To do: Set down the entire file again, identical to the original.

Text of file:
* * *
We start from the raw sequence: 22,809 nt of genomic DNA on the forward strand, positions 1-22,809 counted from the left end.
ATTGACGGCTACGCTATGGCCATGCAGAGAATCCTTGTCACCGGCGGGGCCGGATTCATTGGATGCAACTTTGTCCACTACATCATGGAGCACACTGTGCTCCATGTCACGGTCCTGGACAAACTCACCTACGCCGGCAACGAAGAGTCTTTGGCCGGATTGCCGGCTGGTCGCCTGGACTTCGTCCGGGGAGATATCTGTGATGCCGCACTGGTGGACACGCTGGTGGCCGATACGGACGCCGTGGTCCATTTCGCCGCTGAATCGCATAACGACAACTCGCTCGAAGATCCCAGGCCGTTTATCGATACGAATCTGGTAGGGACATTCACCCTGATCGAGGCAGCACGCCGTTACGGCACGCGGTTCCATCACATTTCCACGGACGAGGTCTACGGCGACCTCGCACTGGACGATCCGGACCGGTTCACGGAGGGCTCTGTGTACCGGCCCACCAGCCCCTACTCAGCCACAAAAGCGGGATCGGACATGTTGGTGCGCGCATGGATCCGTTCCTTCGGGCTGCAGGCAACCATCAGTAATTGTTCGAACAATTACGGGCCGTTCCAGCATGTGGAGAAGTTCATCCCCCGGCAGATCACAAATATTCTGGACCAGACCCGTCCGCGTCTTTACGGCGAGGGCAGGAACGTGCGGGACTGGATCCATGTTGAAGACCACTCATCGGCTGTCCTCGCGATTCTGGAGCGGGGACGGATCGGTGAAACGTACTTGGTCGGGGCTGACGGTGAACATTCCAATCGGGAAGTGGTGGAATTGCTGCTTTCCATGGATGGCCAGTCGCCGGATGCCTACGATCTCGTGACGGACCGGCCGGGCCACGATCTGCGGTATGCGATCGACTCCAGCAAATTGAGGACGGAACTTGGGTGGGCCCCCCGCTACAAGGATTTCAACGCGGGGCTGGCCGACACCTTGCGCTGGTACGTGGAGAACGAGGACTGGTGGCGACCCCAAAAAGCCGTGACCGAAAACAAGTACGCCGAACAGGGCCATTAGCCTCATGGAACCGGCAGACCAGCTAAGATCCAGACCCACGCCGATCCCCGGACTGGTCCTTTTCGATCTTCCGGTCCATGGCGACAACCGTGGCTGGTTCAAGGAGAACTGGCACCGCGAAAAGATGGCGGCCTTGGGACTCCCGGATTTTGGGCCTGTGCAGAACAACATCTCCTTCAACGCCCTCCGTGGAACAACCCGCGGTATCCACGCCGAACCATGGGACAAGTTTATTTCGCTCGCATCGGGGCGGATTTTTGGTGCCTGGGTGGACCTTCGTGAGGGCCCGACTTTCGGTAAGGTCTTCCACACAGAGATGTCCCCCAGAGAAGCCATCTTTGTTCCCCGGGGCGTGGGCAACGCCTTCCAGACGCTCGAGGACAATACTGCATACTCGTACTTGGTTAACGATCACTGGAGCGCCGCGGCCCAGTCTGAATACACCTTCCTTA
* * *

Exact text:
We start from the raw sequence: 22,809 nt of genomic DNA on the forward strand, positions 1-22,809 counted from the left end.
ATTGACGGCTACGCTATGGCCATGCAGAGAATCCTTGTCACCGGCGGGGCCGGATTCATTGGATGCAACTTTGTCCACTACATCATGGAGCACACTGTGCTCCATGTCACGGTCCTGGACAAACTCACCTACGCCGGCAACGAAGAGTCTTTGGCCGGATTGCCGGCTGGTCGCCTGGACTTCGTCCGGGGAGATATCTGTGATGCCGCACTGGTGGACACGCTGGTGGCCGATACGGACGCCGTGGTCCATTTCGCCGCTGAATCGCATAACGACAACTCGCTCGAAGATCCCAGGCCGTTTATCGATACGAATCTGGTAGGGACATTCACCCTGATCGAGGCAGCACGCCGTTACGGCACGCGGTTCCATCACATTTCCACGGACGAGGTCTACGGCGACCTCGCACTGGACGATCCGGACCGGTTCACGGAGGGCTCTGTGTACCGGCCCACCAGCCCCTACTCAGCCACAAAAGCGGGATCGGACATGTTGGTGCGCGCATGGATCCGTTCCTTCGGGCTGCAGGCAACCATCAGTAATTGTTCGAACAATTACGGGCCGTTCCAGCATGTGGAGAAGTTCATCCCCCGGCAGATCACAAATATTCTGGACCAGACCCGTCCGCGTCTTTACGGCGAGGGCAGGAACGTGCGGGACTGGATCCATGTTGAAGACCACTCATCGGCTGTCCTCGCGATTCTGGAGCGGGGACGGATCGGTGAAACGTACTTGGTCGGGGCTGACGGTGAACATTCCAATCGGGAAGTGGTGGAATTGCTGCTTTCCATGGATGGCCAGTCGCCGGATGCCTACGATCTCGTGACGGACCGGCCGGGCCACGATCTGCGGTATGCGATCGACTCCAGCAAATTGAGGACGGAACTTGGGTGGGCCCCCCGCTACAAGGATTTCAACGCGGGGCTGGCCGACACCTTGCGCTGGTACGTGGAGAACGAGGACTGGTGGCGACCCCAAAAAGCCGTGACCGAAAACAAGTACGCCGAACAGGGCCATTAGCCTCATGGAACCGGCAGACCAGCTAAGATCCAGACCCACGCCGATCCCCGGACTGGTCCTTTTCGATCTTCCGGTCCATGGCGACAACCGTGGCTGGTTCAAGGAGAACTGGCACCGCGAAAAGATGGCGGCCTTGGGACTCCCGGATTTTGGGCCTGTGCAGAACAACATCTCCTTCAACGCCCTCCGTGGAACAACCCGCGGTATCCACGCCGAACCATGGGACAAGTTTATTTCGCTCGCATCGGGGCGGATTTTTGGTGCCTGGGTGGACCTTCGTGAGGGCCCGACTTTCGGTAAGGTCTTCCACACAGAGATGTCCCCCAGAGAAGCCATCTTTGTTCCCCGGGGCGTGGGCAACGCCTTCCAGACGCTCGAGGACAATACTGCATACTCGTACTTGGTTAACGATCACTGGAGCGCCGCGGCCCAGTCTGAATACACCTTCCTTA